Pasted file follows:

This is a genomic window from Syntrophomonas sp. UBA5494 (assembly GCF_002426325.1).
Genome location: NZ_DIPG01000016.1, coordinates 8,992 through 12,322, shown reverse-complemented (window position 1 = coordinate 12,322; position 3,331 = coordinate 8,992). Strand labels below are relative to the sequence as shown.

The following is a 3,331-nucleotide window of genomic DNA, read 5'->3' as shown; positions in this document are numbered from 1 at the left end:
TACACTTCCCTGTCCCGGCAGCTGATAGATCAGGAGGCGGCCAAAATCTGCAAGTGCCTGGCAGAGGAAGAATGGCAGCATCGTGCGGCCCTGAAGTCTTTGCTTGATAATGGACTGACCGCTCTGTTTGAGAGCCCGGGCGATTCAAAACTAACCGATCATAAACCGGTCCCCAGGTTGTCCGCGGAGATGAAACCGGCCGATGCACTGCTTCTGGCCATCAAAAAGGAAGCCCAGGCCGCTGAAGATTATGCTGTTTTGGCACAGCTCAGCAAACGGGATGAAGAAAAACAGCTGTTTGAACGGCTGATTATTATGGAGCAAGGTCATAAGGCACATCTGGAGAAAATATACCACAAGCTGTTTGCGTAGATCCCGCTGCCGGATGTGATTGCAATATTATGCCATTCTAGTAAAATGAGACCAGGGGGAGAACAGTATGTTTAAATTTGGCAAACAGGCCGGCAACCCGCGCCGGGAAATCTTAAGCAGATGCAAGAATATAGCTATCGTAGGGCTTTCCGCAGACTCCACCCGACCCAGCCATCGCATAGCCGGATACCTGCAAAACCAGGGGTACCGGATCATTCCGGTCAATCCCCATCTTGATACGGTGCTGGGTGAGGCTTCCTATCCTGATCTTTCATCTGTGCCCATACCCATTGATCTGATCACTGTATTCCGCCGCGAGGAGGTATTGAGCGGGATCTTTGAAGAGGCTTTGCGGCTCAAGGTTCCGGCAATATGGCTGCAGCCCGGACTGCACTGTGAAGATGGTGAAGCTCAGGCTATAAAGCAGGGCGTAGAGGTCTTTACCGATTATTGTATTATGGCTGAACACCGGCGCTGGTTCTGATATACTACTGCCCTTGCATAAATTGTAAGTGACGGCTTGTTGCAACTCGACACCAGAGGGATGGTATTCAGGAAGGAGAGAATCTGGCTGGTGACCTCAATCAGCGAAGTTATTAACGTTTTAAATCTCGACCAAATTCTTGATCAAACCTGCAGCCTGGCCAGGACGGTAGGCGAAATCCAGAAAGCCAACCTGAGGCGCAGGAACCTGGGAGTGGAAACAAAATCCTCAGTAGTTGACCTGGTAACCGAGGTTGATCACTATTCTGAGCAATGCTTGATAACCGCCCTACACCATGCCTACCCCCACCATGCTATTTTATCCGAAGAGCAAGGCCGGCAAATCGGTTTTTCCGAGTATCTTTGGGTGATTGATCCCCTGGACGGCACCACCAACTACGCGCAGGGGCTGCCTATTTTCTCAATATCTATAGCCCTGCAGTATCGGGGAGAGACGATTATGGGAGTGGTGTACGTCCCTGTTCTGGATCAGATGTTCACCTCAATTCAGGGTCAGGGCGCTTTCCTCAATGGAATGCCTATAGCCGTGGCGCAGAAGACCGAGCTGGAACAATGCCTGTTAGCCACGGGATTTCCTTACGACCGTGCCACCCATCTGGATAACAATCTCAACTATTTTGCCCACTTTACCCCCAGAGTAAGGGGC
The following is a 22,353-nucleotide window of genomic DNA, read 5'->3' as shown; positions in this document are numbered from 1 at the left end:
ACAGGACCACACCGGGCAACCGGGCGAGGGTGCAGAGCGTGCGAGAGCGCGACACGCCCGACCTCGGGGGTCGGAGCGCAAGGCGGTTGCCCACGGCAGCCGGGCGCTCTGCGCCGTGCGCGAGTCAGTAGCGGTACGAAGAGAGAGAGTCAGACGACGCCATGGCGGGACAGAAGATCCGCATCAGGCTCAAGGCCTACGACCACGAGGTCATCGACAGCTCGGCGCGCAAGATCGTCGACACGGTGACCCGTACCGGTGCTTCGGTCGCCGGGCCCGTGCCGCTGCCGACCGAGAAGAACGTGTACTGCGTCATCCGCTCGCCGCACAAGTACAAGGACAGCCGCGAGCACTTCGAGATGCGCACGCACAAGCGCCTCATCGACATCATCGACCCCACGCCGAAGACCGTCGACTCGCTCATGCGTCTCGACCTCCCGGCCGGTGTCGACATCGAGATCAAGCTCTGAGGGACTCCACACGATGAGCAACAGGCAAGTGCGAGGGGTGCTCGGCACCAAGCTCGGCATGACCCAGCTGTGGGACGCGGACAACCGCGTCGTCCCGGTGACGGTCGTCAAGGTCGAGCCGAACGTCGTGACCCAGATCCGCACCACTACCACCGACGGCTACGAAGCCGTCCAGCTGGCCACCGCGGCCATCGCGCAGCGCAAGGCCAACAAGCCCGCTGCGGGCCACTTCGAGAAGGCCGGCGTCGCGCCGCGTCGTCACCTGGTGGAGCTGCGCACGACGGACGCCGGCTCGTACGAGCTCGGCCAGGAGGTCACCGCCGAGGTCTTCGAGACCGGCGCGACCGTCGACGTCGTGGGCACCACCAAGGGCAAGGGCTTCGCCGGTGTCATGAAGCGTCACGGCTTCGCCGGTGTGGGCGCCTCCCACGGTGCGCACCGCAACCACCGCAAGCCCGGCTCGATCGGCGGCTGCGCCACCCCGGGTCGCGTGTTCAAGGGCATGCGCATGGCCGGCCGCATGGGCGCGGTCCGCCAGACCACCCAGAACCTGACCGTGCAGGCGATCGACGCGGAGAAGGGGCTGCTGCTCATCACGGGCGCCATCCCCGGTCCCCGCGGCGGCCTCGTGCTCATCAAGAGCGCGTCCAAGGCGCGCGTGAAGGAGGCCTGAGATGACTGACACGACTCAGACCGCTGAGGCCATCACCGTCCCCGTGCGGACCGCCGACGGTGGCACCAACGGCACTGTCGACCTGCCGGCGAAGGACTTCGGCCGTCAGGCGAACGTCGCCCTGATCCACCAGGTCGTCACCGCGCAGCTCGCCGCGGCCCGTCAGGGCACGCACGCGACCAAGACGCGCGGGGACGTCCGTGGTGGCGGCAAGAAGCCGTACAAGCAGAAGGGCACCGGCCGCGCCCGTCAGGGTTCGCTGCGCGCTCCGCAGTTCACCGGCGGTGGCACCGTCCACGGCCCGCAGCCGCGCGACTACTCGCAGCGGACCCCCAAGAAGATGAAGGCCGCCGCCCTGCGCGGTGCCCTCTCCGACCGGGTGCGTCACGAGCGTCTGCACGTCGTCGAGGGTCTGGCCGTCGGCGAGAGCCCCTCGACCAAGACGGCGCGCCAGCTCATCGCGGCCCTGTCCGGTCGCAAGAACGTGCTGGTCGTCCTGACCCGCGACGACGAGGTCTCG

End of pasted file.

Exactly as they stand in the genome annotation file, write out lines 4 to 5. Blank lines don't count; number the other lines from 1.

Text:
TACACTTCCCTGTCCCGGCAGCTGATAGATCAGGAGGCGGCCAAAATCTGCAAGTGCCTGGCAGAGGAAGAATGGCAGCATCGTGCGGCCCTGAAGTCTTTGCTTGATAATGGACTGACCGCTCTGTTTGAGAGCCCGGGCGATTCAAAACTAACCGATCATAAACCGGTCCCCAGGTTGTCCGCGGAGATGAAACCGGCCGATGCACTGCTTCTGGCCATCAAAAAGGAAGCCCAGGCCGCTGAAGATTATGCTGTTTTGGCACAGCTCAGCAAACGGGATGAAGAAAAACAGCTGTTTGAACGGCTGATTATTATGGAGCAAGGTCATAAGGCACATCTGGAGAAAATATACCACAAGCTGTTTGCGTAGATCCCGCTGCCGGATGTGATTGCAATATTATGCCATTCTAGTAAAATGAGACCAGGGGGAGAACAGTATGTTTAAATTTGGCAAACAGGCCGGCAACCCGCGCCGGGAAATCTTAAGCAGATGCAAGAATATAGCTATCGTAGGGCTTTCCGCAGACTCCACCCGACCCAGCCATCGCATAGCCGGATACCTGCAAAACCAGGGGTACCGGATCATTCCGGTCAATCCCCATCTTGATACGGTGCTGGGTGAGGCTTCCTATCCTGATCTTTCATCTGTGCCCATACCCATTGATCTGATCACTGTATTCCGCCGCGAGGAGGTATTGAGCGGGATCTTTGAAGAGGCTTTGCGGCTCAAGGTTCCGGCAATATGGCTGCAGCCCGGACTGCACTGTGAAGATGGTGAAGCTCAGGCTATAAAGCAGGGCGTAGAGGTCTTTACCGATTATTGTATTATGGCTGAACACCGGCGCTGGTTCTGATATACTACTGCCCTTGCATAAATTGTAAGTGACGGCTTGTTGCAACTCGACACCAGAGGGATGGTATTCAGGAAGGAGAGAATCTGGCTGGTGACCTCAATCAGCGAAGTTATTAACGTTTTAAATCTCGACCAAATTCTTGATCAAACCTGCAGCCTGGCCAGGACGGTAGGCGAAATCCAGAAAGCCAACCTGAGGCGCAGGAACCTGGGAGTGGAAACAAAATCCTCAGTAGTTGACCTGGTAACCGAGGTTGATCACTATTCTGAGCAATGCTTGATAACCGCCCTACACCATGCCTACCCCCACCATGCTATTTTATCCGAAGAGCAAGGCCGGCAAATCGGTTTTTCCGAGTATCTTTGGGTGATTGATCCCCTGGACGGCACCACCAACTACGCGCAGGGGCTGCCTATTTTCTCAATATCTATAGCCCTGCAGTATCGGGGAGAGACGATTATGGGAGTGGTGTACGTCCCTGTTCTGGATCAGATGTTCACCTCAATTCAGGGTCAGGGCGCTTTCCTCAATGGAATGCCTATAGCCGTGGCGCAGAAGACCGAGCTGGAACAATGCCTGTTAGCCACGGGATTTCCTTACGACCGTGCCACCCATCTGGATAACAATCTCAACTATTTTGCCCACTTTACCCCCAGAGTAAGGGGC
The following is a 22,353-nucleotide window of genomic DNA, read 5'->3' as shown; positions in this document are numbered from 1 at the left end: